Thanks to everyone who came out Saturday, February 18 for Unleashed: Pilots, Puppies and Pasties! We had a great debut at the Metropolitan Room and raised over $300 for Pilots to the Rescue! (Exact amount to be posted soon.) In case you missed it, here are some photos.
Hi friends! It’s Roaring Twenties week at LFF, so let’s learn a little about what burlesque was like in the Jazz Age.
Well, actually, we need to start a little further back.
Up until the 1920s, burlesque was more about comedy and satire than striptease, owing some of its roots to vaudeville and minstrel shows.
In 1868, Lydia Thompson who was to become known as the “First Lady of Burlesque,” brought her troupe the British Blondes to America. They didn’t strip, but showed off their legs in tights, which was pretty racy for those uptight Victorians.
By about 1905, there was a system in place in which burlesque performers traveled the country in geographically based “wheels,” or circuits, putting on vaudeville-style variety shows that included singers, dancers and comedians. At the time, comedy was the main attraction and some really famous names – like Jackie Gleason, Milton Berle, Bob Hope – owe their beginnings to burlesque.
In the 1920s, movies began to steal audiences, so enterprising theater owners, like NYC’s Minsky Brothers, began introducing striptease to get butts in seats. The striptease is said to harken back to a performance by “Little Egypt” who did the “hoochie-coochie” at the Chicago World’s Fair in 1893. The Minsky Brothers are generally credited with bringing striptease “out of the backrooms and into the theaters.” Under their tutelage and that of Florenz Ziegfield and his elaborate Paris-inspired Follies, the 1920s and ’30s became known as the golden age of burlesque.
Here are some stars of the era:
In the 1920s, American Josephine Baker took Paris by storm as part of the legendary Folies Bergère reviews and became a symbol of the Jazz Age after appearing in a girdle of bananas. Baker was “celebrated by all of the great artists and intellectuals of the era, with various circles dubbing her the ‘Black Pearl,’ the ‘Bronze Venus,’ as well as the ‘Creole Goddess.'” She fought for the French Resistance during WWII and later became a civil rights activist, even speaking at the March on Washington with the Rev. Martin Luther King, Jr. in 1963.
Fanny Brice, made famous by Barbra Streisand in the 1963 Broadway musical Funny Girl, dropped out of school in 1908 to join a burlesque review. In 1910, she joined the Ziegfield Follies for the first time, performing for two years. She rejoined it in 1921 and danced with them through the 1930s. From the 1930s until her 1951 death, Brice performed on radio as a bratty toddler named Snooks in the eponymous “Baby Snook Show,” which sounds like something that should make us grateful we have Netflix.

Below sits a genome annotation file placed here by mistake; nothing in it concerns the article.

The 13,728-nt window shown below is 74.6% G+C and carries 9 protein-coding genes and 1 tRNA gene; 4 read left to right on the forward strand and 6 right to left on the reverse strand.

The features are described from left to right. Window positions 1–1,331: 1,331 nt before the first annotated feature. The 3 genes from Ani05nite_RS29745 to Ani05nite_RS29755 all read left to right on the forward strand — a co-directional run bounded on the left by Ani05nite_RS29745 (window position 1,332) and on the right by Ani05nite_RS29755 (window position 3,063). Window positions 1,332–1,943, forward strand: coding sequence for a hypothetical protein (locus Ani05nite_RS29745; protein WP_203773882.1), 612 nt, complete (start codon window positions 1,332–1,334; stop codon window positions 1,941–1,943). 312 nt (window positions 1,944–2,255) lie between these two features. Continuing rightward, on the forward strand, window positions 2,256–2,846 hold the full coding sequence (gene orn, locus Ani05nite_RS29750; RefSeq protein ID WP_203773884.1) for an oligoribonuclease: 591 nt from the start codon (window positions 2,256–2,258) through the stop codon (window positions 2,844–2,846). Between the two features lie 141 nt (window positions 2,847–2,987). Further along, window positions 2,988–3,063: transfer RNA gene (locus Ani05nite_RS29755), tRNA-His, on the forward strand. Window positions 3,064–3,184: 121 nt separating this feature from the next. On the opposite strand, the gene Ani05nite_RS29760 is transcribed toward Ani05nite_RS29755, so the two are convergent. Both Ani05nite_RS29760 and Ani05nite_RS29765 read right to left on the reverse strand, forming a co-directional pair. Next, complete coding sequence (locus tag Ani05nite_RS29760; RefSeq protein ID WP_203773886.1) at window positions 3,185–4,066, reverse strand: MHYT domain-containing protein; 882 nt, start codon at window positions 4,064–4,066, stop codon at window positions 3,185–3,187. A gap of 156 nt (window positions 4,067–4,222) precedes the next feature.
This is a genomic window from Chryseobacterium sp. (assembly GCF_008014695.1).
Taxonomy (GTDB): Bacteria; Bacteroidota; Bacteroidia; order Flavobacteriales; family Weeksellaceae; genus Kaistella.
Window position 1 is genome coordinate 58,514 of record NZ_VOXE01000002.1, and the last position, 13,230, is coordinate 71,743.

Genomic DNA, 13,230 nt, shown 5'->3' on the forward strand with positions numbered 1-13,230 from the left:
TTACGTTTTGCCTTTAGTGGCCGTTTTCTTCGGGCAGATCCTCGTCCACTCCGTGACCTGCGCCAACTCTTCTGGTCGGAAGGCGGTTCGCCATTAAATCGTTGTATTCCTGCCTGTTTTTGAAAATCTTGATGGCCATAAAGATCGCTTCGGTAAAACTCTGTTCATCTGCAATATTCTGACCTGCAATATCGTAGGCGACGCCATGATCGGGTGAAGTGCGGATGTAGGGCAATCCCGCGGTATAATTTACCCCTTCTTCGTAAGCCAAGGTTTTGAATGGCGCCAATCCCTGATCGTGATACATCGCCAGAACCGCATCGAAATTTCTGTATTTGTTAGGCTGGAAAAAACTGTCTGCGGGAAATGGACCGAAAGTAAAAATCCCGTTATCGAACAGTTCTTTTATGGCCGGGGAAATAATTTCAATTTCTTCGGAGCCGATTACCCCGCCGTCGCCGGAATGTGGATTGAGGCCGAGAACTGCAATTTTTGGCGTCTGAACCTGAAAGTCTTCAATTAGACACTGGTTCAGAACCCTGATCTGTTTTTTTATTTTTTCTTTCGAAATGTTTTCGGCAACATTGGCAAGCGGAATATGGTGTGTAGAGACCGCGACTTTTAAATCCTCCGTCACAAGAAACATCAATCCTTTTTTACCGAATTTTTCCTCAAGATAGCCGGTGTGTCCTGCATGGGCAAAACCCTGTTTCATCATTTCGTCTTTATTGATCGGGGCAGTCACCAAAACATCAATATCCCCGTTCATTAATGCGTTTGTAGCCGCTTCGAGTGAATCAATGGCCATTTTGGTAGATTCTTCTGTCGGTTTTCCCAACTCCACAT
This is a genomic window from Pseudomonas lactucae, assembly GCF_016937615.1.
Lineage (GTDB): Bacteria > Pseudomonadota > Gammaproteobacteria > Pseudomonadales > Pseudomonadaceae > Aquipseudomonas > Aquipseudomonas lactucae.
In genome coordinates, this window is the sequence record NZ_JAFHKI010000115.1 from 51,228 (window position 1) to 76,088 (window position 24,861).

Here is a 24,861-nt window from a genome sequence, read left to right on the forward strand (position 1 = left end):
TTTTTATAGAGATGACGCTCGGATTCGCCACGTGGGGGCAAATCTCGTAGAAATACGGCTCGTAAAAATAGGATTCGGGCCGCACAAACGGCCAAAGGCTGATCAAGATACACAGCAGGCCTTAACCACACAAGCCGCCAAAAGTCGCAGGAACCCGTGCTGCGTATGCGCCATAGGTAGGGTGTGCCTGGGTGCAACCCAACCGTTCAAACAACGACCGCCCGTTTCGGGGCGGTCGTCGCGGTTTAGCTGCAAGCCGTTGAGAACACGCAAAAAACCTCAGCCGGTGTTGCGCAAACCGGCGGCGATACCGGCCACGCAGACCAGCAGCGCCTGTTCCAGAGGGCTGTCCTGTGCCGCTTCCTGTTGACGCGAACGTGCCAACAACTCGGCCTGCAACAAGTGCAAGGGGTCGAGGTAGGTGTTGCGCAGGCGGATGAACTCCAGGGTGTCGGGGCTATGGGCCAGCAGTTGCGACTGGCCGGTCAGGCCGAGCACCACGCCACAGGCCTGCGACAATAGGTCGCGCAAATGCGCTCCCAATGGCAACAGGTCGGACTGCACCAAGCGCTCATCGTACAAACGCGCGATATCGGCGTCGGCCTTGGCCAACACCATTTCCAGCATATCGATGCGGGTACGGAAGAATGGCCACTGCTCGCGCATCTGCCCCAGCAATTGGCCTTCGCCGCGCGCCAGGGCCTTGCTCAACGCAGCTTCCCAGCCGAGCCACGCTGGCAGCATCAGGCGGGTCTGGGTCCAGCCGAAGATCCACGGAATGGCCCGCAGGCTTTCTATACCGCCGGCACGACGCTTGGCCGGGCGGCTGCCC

Carrie Finnell claims to have invented the nipple tassel, which survives to this day as a burlesque necessity (burlesque-ity?). Using just her magnificent mammaries, Finnell could supposedly swing not just tassels, but bells and lights as well. Whutt??
According to burlexe.com, she also:
As you can see, the history of burlesque is complex and fascinating and worth looking into much deeper than we can here. If you want to learn more, come back next week when we examine burlesque of the ’30s and check out these sources below:
(And if you really like history, stay tuned for ticket info for our fabulous April 22 show, Decadent: 100 Years of Burlesque.)
Introducing the ravishing Ravenessa!
According to her bio, “Ravenessa is a Texas girl gone Brooklyn. She studied dance and comedy at The Ailey School and the Upright Citizens Brigade. Ravenessa loves creating comedic burlesque pieces and is thrilled to be making her Unleashed debut!”
We are thrilled to have her too!
Ravenessa is just ONE of the badass performers guaranteed to thrill and delight you on Sat, so hurry up and buy those tickets before they sell out!
With a name like Hellz Kitten, is there any doubt this LFF co-founder and producer is an animal lover?
Hellz is owned by Snoop, a 14-year-old black cat with a well-developed diva muscle. Hellz took Snoop in when the feisty feline’s first family couldn’t keep her, all the way back in 2002, and the two have been happily sharing glitter ever since.
Snoop spends her days sleeping in the sunshine, stalking birds on the fire escape and posting pics to her Instagram account, hamilsnoop. Snoop is tolerant of the fact her mom is producing a show to benefit rescue dogs, but just barely. Then again, Snoop is kind of a bitch, so who cares what she thinks.
Come to Unleashed: Pilots, Puppies and Pasties at the Met Room on February 18 and see for yourself what a fantastic night it’s going to be – all to benefit Pilots to the Rescue. Burlesque, boylesque, magic, sideshow and singing – it’ll be a night even cat-lovers can get behind.
We are thrilled to welcome international burlesque sensation Apathy Angel to the Met Room on February 18! This “dark delight of burlesque” has wowed audiences across the U.S., Europe, Canada and New Zealand with her sinuous moves and lithe sensuality.